I hate it when people mess with stuff that isn’t broken. If it hadn’t been for Rapha I would probably still be sitting on the sofa in November wondering who canceled the race. This coming weekend we will experience one of the most beautiful races in the world, The Tour Of Lombardia, or The Race Of The Falling Leaves. Except this year maybe it would be better to call it The Race Of The Almost Falling leaves because it isn’t quite that time of year yet because of the UCI? The UCI in all their wisdom pushed it up two weeks so they could squeeze in another race, The Tour of Hangzhou. Yes that Chinese monument that the Pro’s love to travel to the other side of the world for. Alas the spectacle of Lake Como and its surrounding roads will not be reduced. If I had to pick one race I could go to every year this may be the one. The location is stunning, there is a reason why famous people all live in the same place. The racing is exceptional, as riders squeeze out that last ounce of fitness before heading into winter and the ever shrinking Off-Season (and final contract negotiations). The fans are incredible, and the food….man the food is so good. To this day I still had one of the best Calzones I have ever eaten in Tremezzo. If you are lucky enough to go and have got time to ride, yes you have to do the Ghisallo, it will be packed on race day and a “competitive” ride up with the locals should be expected. Nobody will be holding back. Don’t skip the west side of the Lake above Menaggio, and the SS340. It is a lovely climb over to Lake Lugano and Switzwerland for coffee and proper chocolate, and you will be back in time for an afternoon espresso at Café Del Pess overlooking the lake and the ferries back to Bellagio or Varenna. It really is a special place to ride and a hub of Italian cycling, plus Moto Guzzi are built on the shores of Como, so you can expect to see nice bikes of all types.

Categories: Races

COURAGE 04/05/2013


The thought of making your team to ride Paris-Roubaix must bring an incredible sense of excitement, and probably at the same time also a complete feeling of dread. A few years back I talked to some of the triathletes in the New York City Marathon, who described the symptoms of what they called the “Hudson River Flu” – a sickness you get from swimming in a river that quite frankly is not appropriate for swimming in (I won’t go into the details). Paris – Roubaix brings its own special type of “flu“. One that is described as hitting the rider two days after the race has finished, a result of the punishment the body receives riding over a surface that most of us would consider only appropriate for an all wheel drive. A “flu” that pains right into the bones. This all just comes from the surface, the storied cobbles, throw in the distance, 50KM of that over cobbles, some weather and a lot of riders making this their early season goal, it is no wonder the race holds the position it does at the top of the things we love about this sport. This year it is predicted to be rain free, and with some late-week rain probably dust free as well. None of this will reduce the spectacle. Thank the lord for the internet, I will have my Sporza and Eurosport streams flowing on Sunday looking down the line for Russ Downing and Alex Wetterhall, both who have won races back in my home country of Ireland and are now riding one of the biggest races in the world. I wish them luck, safe riding and good legs.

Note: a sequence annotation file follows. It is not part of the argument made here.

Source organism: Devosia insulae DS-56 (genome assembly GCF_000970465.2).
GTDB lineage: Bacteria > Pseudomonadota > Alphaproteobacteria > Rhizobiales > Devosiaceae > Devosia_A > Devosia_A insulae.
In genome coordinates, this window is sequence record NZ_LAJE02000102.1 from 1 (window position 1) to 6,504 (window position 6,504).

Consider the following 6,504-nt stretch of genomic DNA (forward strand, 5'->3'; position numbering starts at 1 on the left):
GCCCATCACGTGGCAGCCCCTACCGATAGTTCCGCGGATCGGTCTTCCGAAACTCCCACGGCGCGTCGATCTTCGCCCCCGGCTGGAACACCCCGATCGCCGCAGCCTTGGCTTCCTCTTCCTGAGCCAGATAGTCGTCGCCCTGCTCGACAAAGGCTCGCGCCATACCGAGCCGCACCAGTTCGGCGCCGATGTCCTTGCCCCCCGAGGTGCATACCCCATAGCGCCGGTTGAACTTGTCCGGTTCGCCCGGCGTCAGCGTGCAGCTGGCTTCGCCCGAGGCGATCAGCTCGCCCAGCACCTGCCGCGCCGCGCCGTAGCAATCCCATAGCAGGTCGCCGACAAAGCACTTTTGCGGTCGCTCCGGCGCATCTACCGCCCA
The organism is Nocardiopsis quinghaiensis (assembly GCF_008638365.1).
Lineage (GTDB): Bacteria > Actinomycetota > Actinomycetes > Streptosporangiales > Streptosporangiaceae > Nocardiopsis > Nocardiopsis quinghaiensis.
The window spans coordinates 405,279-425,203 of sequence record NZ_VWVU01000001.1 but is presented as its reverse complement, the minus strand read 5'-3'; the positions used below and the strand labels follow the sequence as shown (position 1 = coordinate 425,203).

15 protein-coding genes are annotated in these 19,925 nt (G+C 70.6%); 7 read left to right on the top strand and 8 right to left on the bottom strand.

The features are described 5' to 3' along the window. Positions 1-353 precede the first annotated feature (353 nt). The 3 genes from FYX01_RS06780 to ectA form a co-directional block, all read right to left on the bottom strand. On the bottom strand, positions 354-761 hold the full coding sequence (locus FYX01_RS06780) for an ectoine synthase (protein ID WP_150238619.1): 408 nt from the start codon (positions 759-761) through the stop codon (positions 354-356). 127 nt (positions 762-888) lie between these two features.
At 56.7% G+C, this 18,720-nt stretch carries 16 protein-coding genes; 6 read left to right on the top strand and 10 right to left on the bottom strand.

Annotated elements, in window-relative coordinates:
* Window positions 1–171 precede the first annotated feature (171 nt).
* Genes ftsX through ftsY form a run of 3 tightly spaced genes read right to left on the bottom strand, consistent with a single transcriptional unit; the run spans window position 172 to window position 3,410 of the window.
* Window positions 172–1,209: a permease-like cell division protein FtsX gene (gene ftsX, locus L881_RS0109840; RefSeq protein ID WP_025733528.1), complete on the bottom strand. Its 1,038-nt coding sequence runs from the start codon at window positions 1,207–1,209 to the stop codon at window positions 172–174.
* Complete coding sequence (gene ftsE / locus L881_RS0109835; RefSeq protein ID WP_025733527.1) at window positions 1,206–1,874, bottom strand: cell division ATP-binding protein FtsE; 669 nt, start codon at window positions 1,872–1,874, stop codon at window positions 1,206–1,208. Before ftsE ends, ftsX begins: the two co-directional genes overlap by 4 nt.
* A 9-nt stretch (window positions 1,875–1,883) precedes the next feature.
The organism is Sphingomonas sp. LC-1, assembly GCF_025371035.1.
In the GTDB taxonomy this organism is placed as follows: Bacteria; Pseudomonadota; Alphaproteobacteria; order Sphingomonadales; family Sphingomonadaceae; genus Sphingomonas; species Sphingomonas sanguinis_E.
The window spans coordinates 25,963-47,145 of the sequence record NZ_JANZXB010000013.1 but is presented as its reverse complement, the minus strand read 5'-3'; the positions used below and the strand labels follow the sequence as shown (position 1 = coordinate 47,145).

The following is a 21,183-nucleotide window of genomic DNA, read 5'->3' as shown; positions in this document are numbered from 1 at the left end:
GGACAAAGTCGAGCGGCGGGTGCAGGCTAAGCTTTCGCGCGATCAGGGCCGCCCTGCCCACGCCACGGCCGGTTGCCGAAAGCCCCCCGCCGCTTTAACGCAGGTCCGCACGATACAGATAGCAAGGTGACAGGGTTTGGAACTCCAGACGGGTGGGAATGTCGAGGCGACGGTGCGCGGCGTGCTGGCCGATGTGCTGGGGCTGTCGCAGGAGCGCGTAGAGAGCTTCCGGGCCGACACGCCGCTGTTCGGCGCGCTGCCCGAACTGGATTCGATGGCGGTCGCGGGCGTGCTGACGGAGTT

Categories: Races / Riders

Ventoux: Welcome Back 10/31/2012

A few years back I sat in a campsite near Bédoin as the sun set over Mont Ventoux and contemplated what was to be my first time over the legend of Provence the following day. It presents an intimidating presence with the radio tower on top serving as a marker for the pain to come. It turned out to be a great day, riding it with two Aussie’s, all of us “Ventoux Virgins”. Of all of the stages in next years Centennial Tour, the Ventoux finish is the one that holds the most potential for me. The idea of two times up Alp D’Huez on paper sounds amazing, but in the end will probably cancel itself out with tactics and strategy. The ASO have set up the Ventoux finish to be an explosive day, for both GC and the stage winner (although they may not be mutually exclusive). It is the perfect stage for a Bastille Day hero. A lumpy approach before the final 20.8km ascent ensures plenty of opportunities for a solo attack, and the French now have in their ranks plenty of riders capable pulling that off. The previous three days favor the sprinters giving any of the GC contenders a chance to sit in and save as much as possible for that final all out slog. And with a rest day to follow, why hold back. So we may well be treated to the spectacle of a lone French attacker being chased down by a group of favorites in the last 5km, with a whole nation screaming him up to the finale. Recognized as one of the hardest climbs in France, and that is when the wind doesn’t blow – if they get hot and windy conditions I expect this to be an epic stage worthy of a 100 year celebration. Then there will be the 3 hour camper van race across to Embrun to get your spot on what looks like being a great TT in the Écrins and the Alps to follow. Those final 8 days might be the time to book your holidays.

Categories: Races / Riders / Routes

Grand Tour Prints 07/08/2012

A series of beautiful prints, one for each of the Grand Tours, created by the Netherlands based designer Vincent Vermeij aka Chungkon. Somebody should give his number to A.S.O.

Categories: Design / Races